Lay the Favorite is a gambling term. It is also the title of a memoir by a real-life woman named Beth Raymer that is now a film from director Stephen Frears and screenwriter D.V. DeVincentis. If that sounds like a familiar pairing, it should. They combined to bring Nick Hornsby’s excellent novel “High Fidelity” to the big screen. That was an excellent collaboration.
Sadly, this was not.
“Beth” (Hall) is working as an in-home private dancer and modeling for an adult website while living near her father in Tallahassee when she decides she needs a change. She moves to Las Vegas to be a cocktail waitress, a decision her father “Jerry” (Bernsen) approves of.
Upon arrival she is told the only way to get one of those coveted jobs is grab the tray of one of the incumbents as she retires or dies (that’s not true but it sounded good). She’s also advised that “Flip-It” (a game where you put quarters or dollars into a slot and a mechanism flips your coin into the air, hopefully to knock other coins already in the machine down) is a game for suckers.
She’s staying at a seedy motel and “Holly” (Prepon), her neighbor, puts her in touch with “Dink” (Willis). Dink is a gambler, not a bookie, and he uses runners to pick up and drop off cash and to make bets around town, as well as making bets by phone to off-shore sports betting operations. It is all legal and Dink is successful at it. Turns out that Beth has a real knack for this. She also starts getting attached to Dink and that’s a problem for his wife, “Tulip” (Zeta-Jones). Soon she’s been fired and is about to head off to New York City with “Jeremy” (Jackson), a guy she’s just met, when Dink comes back for her. He thinks she is his good luck charm and Beth sends Jeremy off without her.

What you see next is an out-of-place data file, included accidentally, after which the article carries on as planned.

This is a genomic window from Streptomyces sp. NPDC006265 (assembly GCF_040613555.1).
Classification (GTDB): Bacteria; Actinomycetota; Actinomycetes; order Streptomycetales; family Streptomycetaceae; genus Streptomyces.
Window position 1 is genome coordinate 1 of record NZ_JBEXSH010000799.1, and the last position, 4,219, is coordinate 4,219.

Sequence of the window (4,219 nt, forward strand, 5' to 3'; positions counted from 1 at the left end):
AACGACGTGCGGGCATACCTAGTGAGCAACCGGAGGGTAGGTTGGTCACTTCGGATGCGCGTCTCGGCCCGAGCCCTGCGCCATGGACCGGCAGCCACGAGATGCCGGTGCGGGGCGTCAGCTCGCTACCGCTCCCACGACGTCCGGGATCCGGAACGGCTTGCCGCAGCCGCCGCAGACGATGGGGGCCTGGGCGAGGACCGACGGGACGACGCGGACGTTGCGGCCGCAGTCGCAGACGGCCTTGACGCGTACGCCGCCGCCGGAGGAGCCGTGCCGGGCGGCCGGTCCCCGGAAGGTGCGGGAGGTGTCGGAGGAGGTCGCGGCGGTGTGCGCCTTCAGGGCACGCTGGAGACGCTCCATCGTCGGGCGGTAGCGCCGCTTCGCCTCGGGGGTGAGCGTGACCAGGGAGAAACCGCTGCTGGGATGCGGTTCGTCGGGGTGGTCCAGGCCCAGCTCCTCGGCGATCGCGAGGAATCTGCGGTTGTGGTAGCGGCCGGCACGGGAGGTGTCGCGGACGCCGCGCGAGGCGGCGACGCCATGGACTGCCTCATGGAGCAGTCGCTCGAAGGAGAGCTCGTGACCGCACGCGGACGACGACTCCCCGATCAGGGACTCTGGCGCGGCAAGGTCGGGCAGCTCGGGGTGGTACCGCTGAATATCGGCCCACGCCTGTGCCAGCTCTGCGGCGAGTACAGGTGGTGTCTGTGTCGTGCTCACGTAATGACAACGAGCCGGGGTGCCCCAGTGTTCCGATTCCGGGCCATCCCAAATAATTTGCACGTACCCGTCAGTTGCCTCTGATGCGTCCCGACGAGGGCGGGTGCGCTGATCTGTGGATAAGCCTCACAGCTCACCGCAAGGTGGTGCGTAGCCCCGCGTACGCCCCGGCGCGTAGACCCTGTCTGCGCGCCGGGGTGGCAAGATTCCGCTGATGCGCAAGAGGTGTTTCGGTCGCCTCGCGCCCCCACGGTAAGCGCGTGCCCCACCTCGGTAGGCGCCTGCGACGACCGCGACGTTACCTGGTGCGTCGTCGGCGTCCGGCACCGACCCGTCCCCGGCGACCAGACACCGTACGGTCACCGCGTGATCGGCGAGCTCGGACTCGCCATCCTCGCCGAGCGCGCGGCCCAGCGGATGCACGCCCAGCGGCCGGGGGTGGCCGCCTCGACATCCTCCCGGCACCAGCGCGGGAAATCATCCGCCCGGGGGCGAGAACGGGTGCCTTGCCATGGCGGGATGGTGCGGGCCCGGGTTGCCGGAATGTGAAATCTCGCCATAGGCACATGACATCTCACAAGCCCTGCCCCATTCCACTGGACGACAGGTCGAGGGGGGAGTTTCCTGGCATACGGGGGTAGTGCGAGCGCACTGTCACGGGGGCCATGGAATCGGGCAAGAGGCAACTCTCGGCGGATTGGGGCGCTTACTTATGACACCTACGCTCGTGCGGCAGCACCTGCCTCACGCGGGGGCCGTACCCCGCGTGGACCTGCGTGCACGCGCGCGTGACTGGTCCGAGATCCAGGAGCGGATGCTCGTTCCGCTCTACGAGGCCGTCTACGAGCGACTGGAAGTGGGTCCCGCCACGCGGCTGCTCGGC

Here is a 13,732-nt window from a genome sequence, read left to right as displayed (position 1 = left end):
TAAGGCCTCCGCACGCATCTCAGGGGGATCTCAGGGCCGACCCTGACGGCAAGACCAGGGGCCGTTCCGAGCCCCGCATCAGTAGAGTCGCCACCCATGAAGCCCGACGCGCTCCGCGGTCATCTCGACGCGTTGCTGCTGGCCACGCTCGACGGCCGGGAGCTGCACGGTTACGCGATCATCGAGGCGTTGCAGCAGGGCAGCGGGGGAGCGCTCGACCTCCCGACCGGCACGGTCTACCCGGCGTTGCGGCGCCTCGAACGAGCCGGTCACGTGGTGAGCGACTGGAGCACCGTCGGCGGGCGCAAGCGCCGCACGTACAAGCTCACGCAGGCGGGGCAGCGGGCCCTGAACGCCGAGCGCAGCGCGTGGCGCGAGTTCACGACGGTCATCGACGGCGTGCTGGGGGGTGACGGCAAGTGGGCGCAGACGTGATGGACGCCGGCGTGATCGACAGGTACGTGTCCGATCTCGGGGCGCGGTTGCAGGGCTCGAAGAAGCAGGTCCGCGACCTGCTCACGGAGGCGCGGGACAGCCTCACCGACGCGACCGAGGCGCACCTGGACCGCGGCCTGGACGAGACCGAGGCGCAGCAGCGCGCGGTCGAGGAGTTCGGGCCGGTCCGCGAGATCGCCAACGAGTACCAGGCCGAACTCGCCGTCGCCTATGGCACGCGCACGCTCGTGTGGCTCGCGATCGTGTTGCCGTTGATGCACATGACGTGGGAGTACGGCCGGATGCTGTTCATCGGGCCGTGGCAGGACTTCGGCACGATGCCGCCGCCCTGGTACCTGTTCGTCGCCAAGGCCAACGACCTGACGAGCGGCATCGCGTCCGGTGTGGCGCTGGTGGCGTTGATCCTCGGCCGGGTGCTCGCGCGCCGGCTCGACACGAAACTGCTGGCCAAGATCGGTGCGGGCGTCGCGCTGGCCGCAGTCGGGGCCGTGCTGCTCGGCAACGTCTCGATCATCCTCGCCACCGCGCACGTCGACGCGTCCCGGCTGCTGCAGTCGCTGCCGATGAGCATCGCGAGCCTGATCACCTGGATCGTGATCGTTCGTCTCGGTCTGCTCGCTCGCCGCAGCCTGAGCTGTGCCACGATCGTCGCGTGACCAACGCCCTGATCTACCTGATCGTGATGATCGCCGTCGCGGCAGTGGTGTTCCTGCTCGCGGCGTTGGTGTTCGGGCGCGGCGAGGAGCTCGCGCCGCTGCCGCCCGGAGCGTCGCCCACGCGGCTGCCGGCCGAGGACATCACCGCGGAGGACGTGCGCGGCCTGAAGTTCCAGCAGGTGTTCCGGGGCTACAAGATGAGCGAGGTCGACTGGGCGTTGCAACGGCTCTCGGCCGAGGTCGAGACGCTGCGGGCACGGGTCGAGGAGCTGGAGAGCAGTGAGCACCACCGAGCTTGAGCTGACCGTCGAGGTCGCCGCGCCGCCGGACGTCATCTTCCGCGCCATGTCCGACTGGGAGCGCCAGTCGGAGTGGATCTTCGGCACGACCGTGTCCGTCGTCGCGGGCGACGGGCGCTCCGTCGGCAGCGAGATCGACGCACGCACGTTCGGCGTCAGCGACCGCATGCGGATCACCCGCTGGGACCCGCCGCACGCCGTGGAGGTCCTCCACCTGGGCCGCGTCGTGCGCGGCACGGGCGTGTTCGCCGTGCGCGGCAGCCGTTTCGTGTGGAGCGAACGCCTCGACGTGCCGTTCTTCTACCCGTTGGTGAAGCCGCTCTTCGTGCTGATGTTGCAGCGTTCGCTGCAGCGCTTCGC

But soon she’s on the phone asking Jeremy if it is alright for her to come to NYC because she and Dink have had another falling out. He agrees and soon she’s there and looking for something to do. That’s where “Rosie” (Vaughn) comes in. She met him at Dink’s house and he is a bookie. That’s illegal in NYC, but he plans to start an off-shore operation of his own in Curacao.
The third act is how Beth’s choice to work with/for Rosie may come back to haunt both her and Jeremy, how Dink manages to deal with his reversals of fortune, and it’s all wrapped up nicely and neatly at the finish. However by this time it’s very difficult to care about anyone but possibly Jeremy as none of these characters have much in the way of redeeming features. Beth learned some good lessons from Dink and Rosie but whether or not they made her a better person is unclear.
A terrifically talented cast goes to waste in this yawner. Throughout the last 30 minutes I was wishing I’d gone to a different film playing in the next auditorium. I’d heard bad things about this but based on the prior pairing of Frears and DeVincentis I gave this a chance.
I should have bet against it.